The crux of the issue in this case is the standard of review to be applied when determining whether a valid marriage existed for the purpose of VA death benefits. Mrs. Burden argued that the proper standard of review in determining whether she had a valid common law marriage is the preponderance of the evidence standard (benefit of the doubt), because it is the “touchstone of veterans’ law.” In contrast, the Appellee (counsel for the government) argued that the proper standard of review in determining whether there was a valid common law marriage is the standard used in any given state. In this case, the state law standard is clear and convincing evidence. Furthermore, the Appellee argued that although the preponderance of the evidence standard is traditionally applied in veterans’ law, the statute and regulations carve out an exception when the issue concerns the existence of marriage. Moreover, the government argued that the statute clearly instructs the Court to apply the law of the place where the parties resided at the time of the marriage.
After the proceedings, the judges explained to the litigators and audience that the matter before them would not be determined immediately and that after careful contemplation, discussion, and further examination of the law a final ruling would be issued in several weeks. The judges then allowed for a lengthy question and answer period. Some students asked about careers in veterans’ law, while others were interested in the background of the judges. It became clear that the judges possessed a wealth of experience and knowledge in veterans’ affairs issues. The revelation that each judge had personally served in the armed forces gave hope to several law students/veterans in attendance who aspire to help others in the field of veterans’ law.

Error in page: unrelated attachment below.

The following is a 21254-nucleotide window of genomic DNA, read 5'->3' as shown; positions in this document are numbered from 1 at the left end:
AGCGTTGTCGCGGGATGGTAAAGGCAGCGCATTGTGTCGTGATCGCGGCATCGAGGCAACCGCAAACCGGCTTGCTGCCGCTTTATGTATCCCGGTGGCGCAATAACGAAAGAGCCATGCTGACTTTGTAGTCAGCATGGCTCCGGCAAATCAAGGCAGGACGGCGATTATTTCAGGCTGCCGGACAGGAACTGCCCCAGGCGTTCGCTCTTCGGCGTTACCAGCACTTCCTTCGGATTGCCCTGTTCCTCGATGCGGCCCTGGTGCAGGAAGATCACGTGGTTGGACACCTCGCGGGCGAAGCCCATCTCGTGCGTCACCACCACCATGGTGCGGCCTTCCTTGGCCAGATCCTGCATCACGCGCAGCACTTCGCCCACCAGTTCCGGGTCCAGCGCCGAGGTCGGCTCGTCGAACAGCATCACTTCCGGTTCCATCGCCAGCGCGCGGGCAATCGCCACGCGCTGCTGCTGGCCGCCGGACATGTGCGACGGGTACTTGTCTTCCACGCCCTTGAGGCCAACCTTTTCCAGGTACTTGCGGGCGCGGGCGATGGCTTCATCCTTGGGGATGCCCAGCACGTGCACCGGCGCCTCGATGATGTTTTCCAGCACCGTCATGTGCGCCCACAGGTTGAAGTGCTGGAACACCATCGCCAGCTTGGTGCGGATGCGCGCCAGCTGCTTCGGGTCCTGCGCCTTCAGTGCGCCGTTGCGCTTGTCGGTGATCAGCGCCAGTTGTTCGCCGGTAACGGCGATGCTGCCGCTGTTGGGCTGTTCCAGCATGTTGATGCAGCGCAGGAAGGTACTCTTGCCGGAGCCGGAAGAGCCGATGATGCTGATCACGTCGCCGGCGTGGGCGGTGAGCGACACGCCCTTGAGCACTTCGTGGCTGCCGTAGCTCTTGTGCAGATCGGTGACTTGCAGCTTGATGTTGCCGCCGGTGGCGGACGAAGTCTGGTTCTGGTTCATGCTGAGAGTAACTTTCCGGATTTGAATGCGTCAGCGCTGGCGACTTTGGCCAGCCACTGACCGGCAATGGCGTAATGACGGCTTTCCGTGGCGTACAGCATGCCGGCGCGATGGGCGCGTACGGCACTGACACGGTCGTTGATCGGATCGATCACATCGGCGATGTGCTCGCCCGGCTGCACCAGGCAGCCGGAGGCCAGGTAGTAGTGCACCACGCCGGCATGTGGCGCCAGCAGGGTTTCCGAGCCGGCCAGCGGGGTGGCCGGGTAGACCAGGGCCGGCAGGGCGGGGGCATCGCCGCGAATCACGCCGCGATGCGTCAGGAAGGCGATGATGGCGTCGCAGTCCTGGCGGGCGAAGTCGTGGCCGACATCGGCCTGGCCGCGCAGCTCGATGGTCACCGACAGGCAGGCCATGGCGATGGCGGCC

In addition to UDM Law hosting its first oral arguments before the United States Court of Appeals for Veterans Claims, the law school also celebrated two other “firsts.”
As a result of UDM Law’s capital improvement fundraising initiative, nearly the entire school has been completely made-over. Recently completed is the magnificent ceremonial courtroom on the second floor. The visit by the United States Court of Appeals provided the school with an opportunity to showcase its newest gem in a long line of state-of-the-art classroom renovations. Several staff members worked hard to ensure the room would be ready for the Court’s momentous visit.